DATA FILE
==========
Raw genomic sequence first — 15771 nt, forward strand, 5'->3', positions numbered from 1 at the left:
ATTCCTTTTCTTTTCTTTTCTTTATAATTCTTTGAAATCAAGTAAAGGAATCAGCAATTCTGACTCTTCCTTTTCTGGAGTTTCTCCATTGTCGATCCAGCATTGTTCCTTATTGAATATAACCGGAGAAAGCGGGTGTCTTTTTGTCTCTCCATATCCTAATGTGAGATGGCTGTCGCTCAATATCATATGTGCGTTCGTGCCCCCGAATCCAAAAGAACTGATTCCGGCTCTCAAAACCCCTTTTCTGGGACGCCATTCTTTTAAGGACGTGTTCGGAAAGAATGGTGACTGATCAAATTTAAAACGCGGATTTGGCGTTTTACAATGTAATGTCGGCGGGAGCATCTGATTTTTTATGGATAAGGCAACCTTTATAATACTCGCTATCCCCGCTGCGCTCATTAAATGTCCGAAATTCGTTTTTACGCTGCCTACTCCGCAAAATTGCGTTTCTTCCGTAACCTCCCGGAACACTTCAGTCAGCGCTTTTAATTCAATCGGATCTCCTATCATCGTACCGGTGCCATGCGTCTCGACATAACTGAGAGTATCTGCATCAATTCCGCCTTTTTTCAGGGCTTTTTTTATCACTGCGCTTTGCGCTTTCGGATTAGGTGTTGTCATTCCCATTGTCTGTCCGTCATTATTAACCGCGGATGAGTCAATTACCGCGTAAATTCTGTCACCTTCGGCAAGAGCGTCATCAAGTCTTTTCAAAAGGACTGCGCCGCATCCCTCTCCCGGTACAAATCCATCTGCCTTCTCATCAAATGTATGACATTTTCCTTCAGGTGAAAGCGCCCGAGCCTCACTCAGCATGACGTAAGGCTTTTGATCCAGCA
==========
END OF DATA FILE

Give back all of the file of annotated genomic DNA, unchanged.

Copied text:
Raw genomic sequence first — 15771 nt, forward strand, 5'->3', positions numbered from 1 at the left:
ATTCCTTTTCTTTTCTTTTCTTTATAATTCTTTGAAATCAAGTAAAGGAATCAGCAATTCTGACTCTTCCTTTTCTGGAGTTTCTCCATTGTCGATCCAGCATTGTTCCTTATTGAATATAACCGGAGAAAGCGGGTGTCTTTTTGTCTCTCCATATCCTAATGTGAGATGGCTGTCGCTCAATATCATATGTGCGTTCGTGCCCCCGAATCCAAAAGAACTGATTCCGGCTCTCAAAACCCCTTTTCTGGGACGCCATTCTTTTAAGGACGTGTTCGGAAAGAATGGTGACTGATCAAATTTAAAACGCGGATTTGGCGTTTTACAATGTAATGTCGGCGGGAGCATCTGATTTTTTATGGATAAGGCAACCTTTATAATACTCGCTATCCCCGCTGCGCTCATTAAATGTCCGAAATTCGTTTTTACGCTGCCTACTCCGCAAAATTGCGTTTCTTCCGTAACCTCCCGGAACACTTCAGTCAGCGCTTTTAATTCAATCGGATCTCCTATCATCGTACCGGTGCCATGCGTCTCGACATAACTGAGAGTATCTGCATCAATTCCGCCTTTTTTCAGGGCTTTTTTTATCACTGCGCTTTGCGCTTTCGGATTAGGTGTTGTCATTCCCATTGTCTGTCCGTCATTATTAACCGCGGATGAGTCAATTACCGCGTAAATTCTGTCACCTTCGGCAAGAGCGTCATCAAGTCTTTTCAAAAGGACTGCGCCGCATCCCTCTCCCGGTACAAATCCATCTGCCTTCTCATCAAATGTATGACATTTTCCTTCAGGTGAAAGCGCCCGAGCCTCACTCAGCATGACGTAAGGCTTTTGATCCAGCA